Rebecca Solnit tries to be a public citizen, someone who thinks “about broad issues — hope, civil society, revolution, climate” — and the questions these subjects raise. In her new collection, titled “Encyclopedia of Trouble and Spaciousness,” she once again reveals herself as one of our most provocative, thoughtful essayists.
Her canvas is large, including Antarctica, Iceland, Mexico, Haiti, Detroit and New Orleans, but she brings the same piercing look at all of these areas, discussing climate change, not-so-natural disasters, economic collapse, the drug trade, social justice and the future of urban America.
She does not mince words, and she manages to challenge our basic ways of thinking, sometimes shining a harsh light not just on capitalism and politics but also on the media.
Take, for instance, her essay that deals with the media’s coverage of Hurricane Katrina in New Orleans, “Reconstructing the Story of the Storm.”
“The widely told initial version of Hurricane Katrina was a lie and a slander, based on rumors and racism, and it’s been falling apart steadily ever since,” Solnit writes.
She rips into Maureen Dowd of the New York Times for describing post-Katrina New Orleans as “a snake pit of anarchy, death, looting, raping, marauding thugs.” As Solnit writes, “the gist of these stories was that in the absence of authority, people went berserk; the implied solution was the reimposition of authority — armed, ruthless and intense.”
And Solnit argues that, partly because of such reports, authorities refocused their energies not on rescuing people who were stranded and desperate but on protecting property and controlling a captive population.
For several days after Katrina, “there was no commerce, no electricity, no way to buy badly needed supplies,” Solnit writes. “Though unnecessary things were taken, much of what got called looting was the stranded foraging for survival by the only means available.”
The same line of thought is evident in Solnit’s essay, “In Haiti, Words Can Kill.”
Solnit writes about media coverage of the 2010 earthquake in the Caribbean nation, pointing out that the Los Angeles Times ran a series of photographs that repeatedly used the word “looting.”
“Imagine, reader, that your city is shattered by a disaster. Your home no longer exists, and you spent what cash was in your pockets days ago. Your credit cards are meaningless because there is no longer any power to run credit-card charges. Actually, there are no longer any storekeepers, any banks, any commerce, or much of anything to buy.”
By the third day after the disaster, Solnit says, we should imagine that we’re hungry and thirsty, and that we’re in an encampment where some people seem on the edge of death. “So you go out to see if any relief organization has finally arrived to distribute anything, only to realize there are a million others like you stranded with nothing. …. No wonder, when you see the chain pharmacy with the shattered windows or the supermarket, you don’t think twice before grabbing a box of PowerBars and a few gallons of water that might keep you alive and help you save a few lives as well.”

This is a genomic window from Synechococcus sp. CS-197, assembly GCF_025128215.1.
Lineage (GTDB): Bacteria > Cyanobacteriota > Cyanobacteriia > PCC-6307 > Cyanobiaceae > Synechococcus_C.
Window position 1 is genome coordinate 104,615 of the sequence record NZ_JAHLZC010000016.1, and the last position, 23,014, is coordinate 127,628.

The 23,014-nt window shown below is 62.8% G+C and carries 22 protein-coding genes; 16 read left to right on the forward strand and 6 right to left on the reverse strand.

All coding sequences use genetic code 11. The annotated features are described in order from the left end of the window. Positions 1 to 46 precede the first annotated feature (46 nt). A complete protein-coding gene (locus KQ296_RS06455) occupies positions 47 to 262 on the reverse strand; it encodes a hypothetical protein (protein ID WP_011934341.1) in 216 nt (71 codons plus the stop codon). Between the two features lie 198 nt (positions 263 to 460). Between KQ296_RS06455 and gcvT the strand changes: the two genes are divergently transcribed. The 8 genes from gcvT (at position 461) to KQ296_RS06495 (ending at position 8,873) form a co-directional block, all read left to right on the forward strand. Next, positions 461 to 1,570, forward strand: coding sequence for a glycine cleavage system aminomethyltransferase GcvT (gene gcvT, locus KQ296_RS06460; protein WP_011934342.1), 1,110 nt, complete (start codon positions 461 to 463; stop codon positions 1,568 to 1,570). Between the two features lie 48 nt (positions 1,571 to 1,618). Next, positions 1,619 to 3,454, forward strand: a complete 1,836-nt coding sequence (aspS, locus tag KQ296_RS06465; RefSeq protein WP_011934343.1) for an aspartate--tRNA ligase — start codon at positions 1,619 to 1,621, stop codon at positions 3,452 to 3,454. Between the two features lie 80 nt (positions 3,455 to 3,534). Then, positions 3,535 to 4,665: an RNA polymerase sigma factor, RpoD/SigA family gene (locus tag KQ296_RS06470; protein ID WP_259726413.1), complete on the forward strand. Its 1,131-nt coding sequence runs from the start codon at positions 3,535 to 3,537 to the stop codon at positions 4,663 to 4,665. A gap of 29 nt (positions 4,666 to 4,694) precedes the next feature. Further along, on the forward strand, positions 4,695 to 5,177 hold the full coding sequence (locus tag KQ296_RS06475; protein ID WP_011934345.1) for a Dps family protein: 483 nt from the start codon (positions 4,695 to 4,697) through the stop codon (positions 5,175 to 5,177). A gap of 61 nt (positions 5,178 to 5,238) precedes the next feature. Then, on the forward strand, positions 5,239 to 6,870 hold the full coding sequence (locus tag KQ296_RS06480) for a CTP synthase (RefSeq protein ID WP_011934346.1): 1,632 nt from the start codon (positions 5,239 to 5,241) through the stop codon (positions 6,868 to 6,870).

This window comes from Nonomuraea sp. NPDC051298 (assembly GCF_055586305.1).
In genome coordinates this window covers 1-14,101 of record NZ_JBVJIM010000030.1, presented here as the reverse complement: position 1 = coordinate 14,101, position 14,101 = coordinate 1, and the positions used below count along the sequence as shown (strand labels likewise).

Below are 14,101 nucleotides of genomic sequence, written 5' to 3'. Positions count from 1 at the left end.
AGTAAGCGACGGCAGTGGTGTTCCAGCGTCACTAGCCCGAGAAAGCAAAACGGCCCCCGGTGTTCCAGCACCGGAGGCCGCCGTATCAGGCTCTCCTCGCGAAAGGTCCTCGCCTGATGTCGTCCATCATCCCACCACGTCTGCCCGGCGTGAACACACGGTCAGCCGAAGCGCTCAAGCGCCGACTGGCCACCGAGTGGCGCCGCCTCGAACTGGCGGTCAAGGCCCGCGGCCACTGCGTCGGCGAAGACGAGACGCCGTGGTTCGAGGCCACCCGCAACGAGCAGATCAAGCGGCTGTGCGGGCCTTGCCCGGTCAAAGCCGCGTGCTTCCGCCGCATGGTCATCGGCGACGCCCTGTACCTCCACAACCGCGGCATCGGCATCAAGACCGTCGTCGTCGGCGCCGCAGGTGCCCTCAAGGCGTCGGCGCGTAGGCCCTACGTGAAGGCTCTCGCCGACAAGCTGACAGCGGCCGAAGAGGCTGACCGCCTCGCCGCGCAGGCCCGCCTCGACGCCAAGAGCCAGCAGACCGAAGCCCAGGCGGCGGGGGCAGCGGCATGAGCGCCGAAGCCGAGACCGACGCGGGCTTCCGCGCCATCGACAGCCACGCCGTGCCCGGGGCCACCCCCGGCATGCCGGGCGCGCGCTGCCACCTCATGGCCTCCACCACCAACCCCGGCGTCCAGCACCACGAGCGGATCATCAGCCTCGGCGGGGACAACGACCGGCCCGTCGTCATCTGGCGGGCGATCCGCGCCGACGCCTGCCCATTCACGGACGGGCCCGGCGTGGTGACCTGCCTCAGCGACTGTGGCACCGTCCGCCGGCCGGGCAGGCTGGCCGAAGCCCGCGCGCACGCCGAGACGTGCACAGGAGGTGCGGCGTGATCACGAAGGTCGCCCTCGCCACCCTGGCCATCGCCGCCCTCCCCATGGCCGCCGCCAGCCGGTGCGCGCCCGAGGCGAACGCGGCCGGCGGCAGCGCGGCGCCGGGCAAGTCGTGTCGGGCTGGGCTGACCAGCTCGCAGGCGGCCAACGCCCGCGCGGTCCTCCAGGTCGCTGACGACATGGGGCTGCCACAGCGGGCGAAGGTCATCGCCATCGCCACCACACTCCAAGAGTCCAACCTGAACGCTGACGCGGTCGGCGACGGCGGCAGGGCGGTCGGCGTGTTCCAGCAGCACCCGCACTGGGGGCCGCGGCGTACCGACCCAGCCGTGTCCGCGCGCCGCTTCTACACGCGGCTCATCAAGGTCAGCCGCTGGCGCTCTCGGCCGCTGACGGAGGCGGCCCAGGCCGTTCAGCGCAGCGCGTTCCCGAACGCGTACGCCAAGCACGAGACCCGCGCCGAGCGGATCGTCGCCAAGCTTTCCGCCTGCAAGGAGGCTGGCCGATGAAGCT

If you do this, Solnit asks, are you a criminal? “Should you be labeled a looter in the international media? Should you be shot down in the street? … Or are you a rescuer? Is the survival of disaster victims more important than the preservation of everyday property relations?”
Solnit gets into far more nuance than is available to detail in this space, but she’s talking about our ways of perception, of empathy. “And what is absolutely accurate in Haiti right now, and on Earth always,” she writes in the 2010 essay, “is that human life matters more than property, that the survivors of a catastrophe deserve our compassion and our understanding of their plight, and that we live and die by words and ideas, and it matters desperately that we get them right.”
Solnit, a San Franciscan, has more than a few choice words about the Silicon Valley workers who have turned her hometown into their bedroom community, riding what she calls luxury Google Buses with wi-fi every day to work and coming back to the city, acting as if they’re hip and fit into the legendary city’s culture of misfits and artists, while driving up real estate prices and displacing longtime residents. (It’s an argument reminiscent of the debate over the gentrification of East Austin, of course.)
She also talks about what she sees as the futility of the Glen Canyon Dam on the Colorado River and argues that both Phoenix and Las Vegas seem fated to become dusty relics in a world going through climate change. She takes on so-called liberals who see country music as the refuge of rednecks, pointing out the variety of Americana traditions (in yet another chapter that should appeal to Austinites). And in “Detroit Arcadia,” she offers hope of an urban rebirth of a once-great American city, not through the revival of capitalism but through the greening of the vast open spaces. For Solnit, Detroit offers us “the hope that we can reclaim what we paved over and poisoned, that nature will not punish us, that it will welcome us home — not with the landscape that was here when we arrived, perhaps, but with land that is alive, lush and varied all the same.”
Through all of her writing, Solnit is trying to make several points, but perhaps one above all. “Books matter. Stories matter,” she writes. “I believe that being able to recognize stories, to read them, and to tell them is what it takes to have a life, rather than just a making a living.”
Rebecca Solnit will speak and sign copies of her book at 7 p.m. Thursday at the Harry Ransom Center’s Prothro Auditorium. The event is free and open to the public, but seating will be on a first-come basis. The Ransom Center is on the University of Texas campus, 300 W. 21st St.
Encyclopedia of Trouble and Spaciousness
Trinity University Press, $$25.95